Page last updated: Tuesday, November 18, 2008
Alcohol and the common cold
A Spanish researcher Dr, M.A Hernan, of Harvard School of Public Health in Boston, Mass., and his colleagues from the University of Santiago de Compostela and the University Hospital of the Canary Islands have found that those who consume a few glasses of wine every day are less likely than teetotallers to come down with a cold.

Over a 12 month period the researches followed 4,272 male and female teachers, aged 21-69 at 5 universities. Daily diaries about cold symptoms, including runny nose, sneezing, nasal congestion, headache, chills, sore throat cough and cold were kept by the teachers. The research reported in the American Journal of Epidemiology, revealed that men and women who drank more than 14 glasses each week had a 40% reduction in colds compared with people who did not drink. The association was stronger for red wine and the same findings were not true for people consuming other alcoholic beverages. On average the men in the group had 1.1 colds per person per year during the 12 month period, while women averaged 1.7 colds per person per year. Even after adjustment for total alcohol intake and for other potential risk factors for common cold and other risk factors for catching a cold, such as exposure to children, smoking status, allergies and other diseases the results remained unaltered. The association was found to be stronger for those consuming red wine. The results were limited to light -to- moderate wine consumption.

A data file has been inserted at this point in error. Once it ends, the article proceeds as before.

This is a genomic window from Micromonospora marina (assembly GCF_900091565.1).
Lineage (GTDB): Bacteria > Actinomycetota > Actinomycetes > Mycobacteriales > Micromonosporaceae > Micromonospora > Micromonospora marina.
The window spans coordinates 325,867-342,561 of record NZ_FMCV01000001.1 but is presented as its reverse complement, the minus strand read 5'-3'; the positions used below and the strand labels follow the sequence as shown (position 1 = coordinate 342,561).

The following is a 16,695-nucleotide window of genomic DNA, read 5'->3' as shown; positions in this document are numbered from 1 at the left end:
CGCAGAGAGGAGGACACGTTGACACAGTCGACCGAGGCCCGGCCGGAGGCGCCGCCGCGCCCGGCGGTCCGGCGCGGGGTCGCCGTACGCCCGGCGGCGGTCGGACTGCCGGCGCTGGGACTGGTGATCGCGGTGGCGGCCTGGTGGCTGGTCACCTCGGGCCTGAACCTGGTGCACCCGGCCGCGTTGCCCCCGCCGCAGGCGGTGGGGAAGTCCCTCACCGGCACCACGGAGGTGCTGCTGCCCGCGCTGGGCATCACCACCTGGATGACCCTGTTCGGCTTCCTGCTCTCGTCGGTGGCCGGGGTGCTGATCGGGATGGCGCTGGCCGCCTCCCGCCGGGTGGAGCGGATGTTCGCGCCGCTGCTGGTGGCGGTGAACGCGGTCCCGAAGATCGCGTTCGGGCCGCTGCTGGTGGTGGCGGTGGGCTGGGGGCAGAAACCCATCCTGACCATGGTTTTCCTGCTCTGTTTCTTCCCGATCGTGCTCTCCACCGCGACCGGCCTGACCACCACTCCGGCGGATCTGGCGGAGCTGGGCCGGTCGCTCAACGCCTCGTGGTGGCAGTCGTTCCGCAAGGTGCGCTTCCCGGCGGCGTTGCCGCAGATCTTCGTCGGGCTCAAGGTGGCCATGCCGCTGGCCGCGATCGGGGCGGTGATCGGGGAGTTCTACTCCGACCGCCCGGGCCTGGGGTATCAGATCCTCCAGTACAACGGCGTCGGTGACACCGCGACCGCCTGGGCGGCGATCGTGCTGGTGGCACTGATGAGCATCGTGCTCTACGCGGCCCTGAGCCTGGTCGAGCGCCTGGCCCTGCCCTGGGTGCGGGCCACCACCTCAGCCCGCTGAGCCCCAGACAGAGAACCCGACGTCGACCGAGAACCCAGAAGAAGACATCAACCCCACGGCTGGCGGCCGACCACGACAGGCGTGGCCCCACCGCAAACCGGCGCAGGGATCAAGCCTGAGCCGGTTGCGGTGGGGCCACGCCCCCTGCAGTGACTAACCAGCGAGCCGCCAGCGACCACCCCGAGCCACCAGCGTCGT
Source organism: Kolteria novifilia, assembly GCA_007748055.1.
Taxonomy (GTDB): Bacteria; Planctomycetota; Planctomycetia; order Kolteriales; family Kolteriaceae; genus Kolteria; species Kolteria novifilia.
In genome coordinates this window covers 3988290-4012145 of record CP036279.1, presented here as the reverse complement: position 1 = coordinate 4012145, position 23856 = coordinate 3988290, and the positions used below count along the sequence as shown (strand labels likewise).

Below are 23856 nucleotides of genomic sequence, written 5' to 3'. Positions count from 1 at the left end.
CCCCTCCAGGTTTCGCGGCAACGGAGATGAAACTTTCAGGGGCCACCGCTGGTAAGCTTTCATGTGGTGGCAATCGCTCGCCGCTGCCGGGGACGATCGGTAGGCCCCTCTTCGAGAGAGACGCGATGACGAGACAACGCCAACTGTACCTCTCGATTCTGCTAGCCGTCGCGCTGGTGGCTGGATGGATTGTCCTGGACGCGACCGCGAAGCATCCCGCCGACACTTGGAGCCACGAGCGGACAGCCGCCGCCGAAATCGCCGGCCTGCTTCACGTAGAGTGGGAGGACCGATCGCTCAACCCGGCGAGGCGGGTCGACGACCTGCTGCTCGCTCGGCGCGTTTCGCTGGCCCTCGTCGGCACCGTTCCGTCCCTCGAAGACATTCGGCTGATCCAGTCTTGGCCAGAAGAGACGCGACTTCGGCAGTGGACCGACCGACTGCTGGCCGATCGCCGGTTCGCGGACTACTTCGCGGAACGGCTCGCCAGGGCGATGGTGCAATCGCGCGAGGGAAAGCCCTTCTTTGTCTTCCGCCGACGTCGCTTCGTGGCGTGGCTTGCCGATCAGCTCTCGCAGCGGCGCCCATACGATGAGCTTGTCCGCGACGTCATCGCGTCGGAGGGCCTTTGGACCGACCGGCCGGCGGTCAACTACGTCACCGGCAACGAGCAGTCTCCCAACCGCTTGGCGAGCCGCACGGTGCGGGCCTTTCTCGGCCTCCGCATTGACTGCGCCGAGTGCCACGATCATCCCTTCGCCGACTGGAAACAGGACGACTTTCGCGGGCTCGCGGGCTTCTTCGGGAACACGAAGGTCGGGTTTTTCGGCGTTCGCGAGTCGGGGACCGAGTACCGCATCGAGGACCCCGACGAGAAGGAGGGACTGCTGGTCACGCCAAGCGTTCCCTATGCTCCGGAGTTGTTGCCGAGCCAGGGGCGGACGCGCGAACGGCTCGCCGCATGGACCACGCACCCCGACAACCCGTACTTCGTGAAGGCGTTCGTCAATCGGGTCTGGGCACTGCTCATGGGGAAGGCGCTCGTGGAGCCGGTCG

As the study did not examine why wine drinkers had fewer colds, it is possible that other factors associated with wine drinking -possibly a healthier overall lifestyle could explain the link. Previous research has suggested that flavonoids (antioxidants found in grape skins) have the ability to combat rhinoviruses (a major cause of colds) with the researchers speculating that this may have something to do with the drop in risk. The findings might explain an increased resistance to viral infection among wine drinkers, but the relevance of any of theses or other mechanisms to the relation between wine consumption and common cold episodes remains to be established.

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